Williams College Awards 547 Degrees at 2009 Commencement
Jenna Taft of North Adams and Christopher St. Cyr of Adams. More photos can be seen here.
"It hasn't really hit yet," said Jenna Taft of North Adams, who received her bachelor of science degree in chemistry, at the reception afterward. "It feels like I'm just watching it. I think it will sink in later."
Taft was one of 18 local students among the 512 seniors receiving bachelor's degrees. Eleven students in the History of Art graduate program and 24 fellows from the Center for Development Economics received master's degrees or certificates.
Not a few in the sea of black mortarboards and gowns on West College Lawn were probably a bit foggy-brained from the tradition of staying up the night before graduation, but they were still exuberant over the culmination of their studies at Williams. They dutifully applauded their guests and cheered their classmates.
Commencement speaker Clarence Otis, a 1977 graduate of the college and chief executive officer of Darden Restaurants, urged the graduates to engage with their communities and said the investment made in them obligated them to become leaders.
"Whether the community we choose to make the focal point of our life is academic, corporate, social, artistic or political, we can repay the investment the college, the nation and, indeed the world, have made in us — the privilege we've enjoyed — by providing our chosen communities with leadership."
Top, Dinah Seiver, left, and children Hannah and Isaac Seiver Foster, await graduate Miriam 'Babe' Seiver Foster. Right, 2nd Lt. Trevor D. Powers of Danvers gets his degree. Below, Sheriff Carmen C. Massimiano leads the procession.
The Stanford Law School graduate reflected on those opportunity creators who had the greatest affect on his life — people like Martin Luther King Jr., Thurgood Marshall and the Berkshires' own W.E.B. Dubois.
"There are many, many other unsung heroes who where there for me and who were there for the youngsters I grew up with in the largely African-American community of Watts, in Los Angeles. And I think about them as well," he said. It was their passion and commitment that envisioned those like himself in positions of power and influence in business and government — including serving as president of the United States.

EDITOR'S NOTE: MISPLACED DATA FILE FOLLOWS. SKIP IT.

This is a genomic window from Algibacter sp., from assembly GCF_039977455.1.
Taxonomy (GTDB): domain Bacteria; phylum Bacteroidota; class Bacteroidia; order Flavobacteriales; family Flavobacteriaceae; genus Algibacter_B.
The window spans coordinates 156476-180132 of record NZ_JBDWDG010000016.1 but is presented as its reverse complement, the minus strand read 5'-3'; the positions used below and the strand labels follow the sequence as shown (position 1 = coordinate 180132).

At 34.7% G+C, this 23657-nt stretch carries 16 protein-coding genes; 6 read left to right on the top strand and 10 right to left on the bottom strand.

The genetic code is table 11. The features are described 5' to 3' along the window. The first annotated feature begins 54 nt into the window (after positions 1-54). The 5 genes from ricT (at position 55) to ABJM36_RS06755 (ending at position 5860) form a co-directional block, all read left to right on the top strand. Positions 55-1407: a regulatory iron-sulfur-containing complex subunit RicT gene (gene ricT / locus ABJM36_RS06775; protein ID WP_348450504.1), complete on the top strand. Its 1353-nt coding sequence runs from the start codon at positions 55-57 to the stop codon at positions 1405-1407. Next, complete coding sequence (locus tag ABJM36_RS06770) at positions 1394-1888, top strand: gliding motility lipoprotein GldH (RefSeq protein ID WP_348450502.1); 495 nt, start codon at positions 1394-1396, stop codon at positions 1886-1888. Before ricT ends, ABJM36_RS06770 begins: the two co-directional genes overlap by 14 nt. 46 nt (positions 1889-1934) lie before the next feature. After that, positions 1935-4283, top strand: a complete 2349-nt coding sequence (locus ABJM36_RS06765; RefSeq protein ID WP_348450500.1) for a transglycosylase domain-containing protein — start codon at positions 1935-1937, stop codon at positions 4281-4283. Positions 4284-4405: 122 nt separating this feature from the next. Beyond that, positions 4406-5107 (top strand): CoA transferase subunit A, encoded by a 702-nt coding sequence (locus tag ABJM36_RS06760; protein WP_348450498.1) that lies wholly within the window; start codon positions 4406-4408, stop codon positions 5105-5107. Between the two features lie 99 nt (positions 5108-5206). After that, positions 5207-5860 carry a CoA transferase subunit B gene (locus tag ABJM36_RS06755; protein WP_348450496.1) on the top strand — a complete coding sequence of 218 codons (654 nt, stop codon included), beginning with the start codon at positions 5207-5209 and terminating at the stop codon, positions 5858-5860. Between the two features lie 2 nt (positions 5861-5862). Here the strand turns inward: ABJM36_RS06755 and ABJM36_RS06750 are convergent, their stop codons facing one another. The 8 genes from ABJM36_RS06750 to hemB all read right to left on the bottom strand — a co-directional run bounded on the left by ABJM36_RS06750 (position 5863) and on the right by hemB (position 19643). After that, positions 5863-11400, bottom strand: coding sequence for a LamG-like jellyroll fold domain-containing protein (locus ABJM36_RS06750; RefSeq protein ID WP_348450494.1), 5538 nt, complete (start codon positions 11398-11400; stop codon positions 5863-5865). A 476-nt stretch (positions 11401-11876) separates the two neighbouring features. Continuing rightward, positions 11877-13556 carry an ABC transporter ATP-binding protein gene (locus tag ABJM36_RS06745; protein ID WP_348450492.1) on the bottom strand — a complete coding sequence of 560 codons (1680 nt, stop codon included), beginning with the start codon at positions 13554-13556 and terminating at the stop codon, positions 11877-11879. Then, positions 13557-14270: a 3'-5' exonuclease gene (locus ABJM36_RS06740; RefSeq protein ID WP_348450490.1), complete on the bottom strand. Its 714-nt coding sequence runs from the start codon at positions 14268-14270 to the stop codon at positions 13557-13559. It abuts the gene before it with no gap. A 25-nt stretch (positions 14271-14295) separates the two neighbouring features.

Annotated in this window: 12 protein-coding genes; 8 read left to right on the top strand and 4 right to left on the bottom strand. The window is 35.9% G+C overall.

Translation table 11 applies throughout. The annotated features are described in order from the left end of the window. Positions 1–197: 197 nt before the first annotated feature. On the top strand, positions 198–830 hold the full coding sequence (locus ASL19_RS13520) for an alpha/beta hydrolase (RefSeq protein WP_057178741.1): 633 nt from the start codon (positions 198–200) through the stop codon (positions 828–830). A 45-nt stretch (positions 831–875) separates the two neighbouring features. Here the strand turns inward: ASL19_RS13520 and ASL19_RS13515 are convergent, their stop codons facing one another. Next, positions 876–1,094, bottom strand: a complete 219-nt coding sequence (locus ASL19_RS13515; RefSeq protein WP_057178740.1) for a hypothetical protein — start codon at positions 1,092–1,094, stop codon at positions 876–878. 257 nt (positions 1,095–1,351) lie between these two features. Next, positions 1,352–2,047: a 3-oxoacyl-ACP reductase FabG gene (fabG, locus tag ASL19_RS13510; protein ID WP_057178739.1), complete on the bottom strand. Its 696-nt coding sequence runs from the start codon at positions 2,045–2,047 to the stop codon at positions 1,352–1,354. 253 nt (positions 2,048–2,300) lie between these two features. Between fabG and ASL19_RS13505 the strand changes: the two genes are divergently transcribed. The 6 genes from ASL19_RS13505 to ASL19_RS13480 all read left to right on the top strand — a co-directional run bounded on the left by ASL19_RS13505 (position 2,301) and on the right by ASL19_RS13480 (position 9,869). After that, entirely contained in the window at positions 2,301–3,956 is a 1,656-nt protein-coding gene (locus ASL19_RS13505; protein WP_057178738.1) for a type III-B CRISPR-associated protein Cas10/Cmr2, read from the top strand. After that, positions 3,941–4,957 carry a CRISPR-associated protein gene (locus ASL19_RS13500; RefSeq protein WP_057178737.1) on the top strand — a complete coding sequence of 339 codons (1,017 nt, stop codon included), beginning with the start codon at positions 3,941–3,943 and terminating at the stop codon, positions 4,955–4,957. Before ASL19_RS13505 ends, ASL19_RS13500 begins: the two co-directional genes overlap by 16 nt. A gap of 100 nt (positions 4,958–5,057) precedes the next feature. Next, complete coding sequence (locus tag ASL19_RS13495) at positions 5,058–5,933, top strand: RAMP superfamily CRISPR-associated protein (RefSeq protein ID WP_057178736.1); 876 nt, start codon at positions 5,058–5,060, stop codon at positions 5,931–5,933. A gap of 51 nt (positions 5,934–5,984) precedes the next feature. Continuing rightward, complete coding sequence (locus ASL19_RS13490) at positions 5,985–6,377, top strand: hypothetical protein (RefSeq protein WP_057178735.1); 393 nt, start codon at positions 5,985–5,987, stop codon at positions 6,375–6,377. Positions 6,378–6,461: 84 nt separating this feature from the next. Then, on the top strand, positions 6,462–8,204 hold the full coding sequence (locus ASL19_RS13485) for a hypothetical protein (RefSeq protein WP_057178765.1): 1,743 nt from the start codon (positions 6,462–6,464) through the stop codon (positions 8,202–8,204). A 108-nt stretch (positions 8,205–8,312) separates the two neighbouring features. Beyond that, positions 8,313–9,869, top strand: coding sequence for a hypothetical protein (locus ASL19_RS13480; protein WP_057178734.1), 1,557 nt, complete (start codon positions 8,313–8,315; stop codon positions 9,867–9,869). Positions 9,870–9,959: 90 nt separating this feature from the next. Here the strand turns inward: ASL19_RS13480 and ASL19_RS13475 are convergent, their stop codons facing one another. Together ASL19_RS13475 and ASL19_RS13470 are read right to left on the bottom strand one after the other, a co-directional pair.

"But their pioneering work was not enough; it was not enough if their dreams were to be fulfilled," continued Otis. It would "the preparers," in his case from the great literary and cultural thinkers like Alain Locke and Zora Neale Hurston to the teachers and advisers, who helped build self-esteem along with skills.
Both groups may have provided the vision and knowledge, but the graduates must continue the hard work of "honestly and intimately engaging people who are different." It's too easy, said Otis, to slip into the safe confines of the familiar.
The imperatives of leadership, he said, are that lifelong curiosity about others, the ability to dream big dreams and to bring a set of skills or expertise to a problem.
"You must be able to envision, and communicate, a fundamentally new and better reality for your community — inspiring people to work on new things or to work in different ways. In doing that you enable them to fully realize the community potential."
Even more importantly, said Otis, is to enjoy what you are doing.
"That's because, no matter how disciplined you are, no matter how noble your purpose, if your chosen work is not fun — at least some of the time — you'll never persevere."
Otis was awarded an honorary doctor of laws degree from the college; also receiving honorary degrees were Anne L. Garrels, who gave the baccalaureate address; retired U.S. Sen. John Glenn, who participated in a public discussion with astronomy professor Karen Kwitter on Saturday; author and Western Massachusetts resident Tracy Kidder; singer/songwriter and South County resident James Taylor, who spoke and performed for the senior class on Saturday evening, and Pulitzer Prize-winning historian James M. McPherson.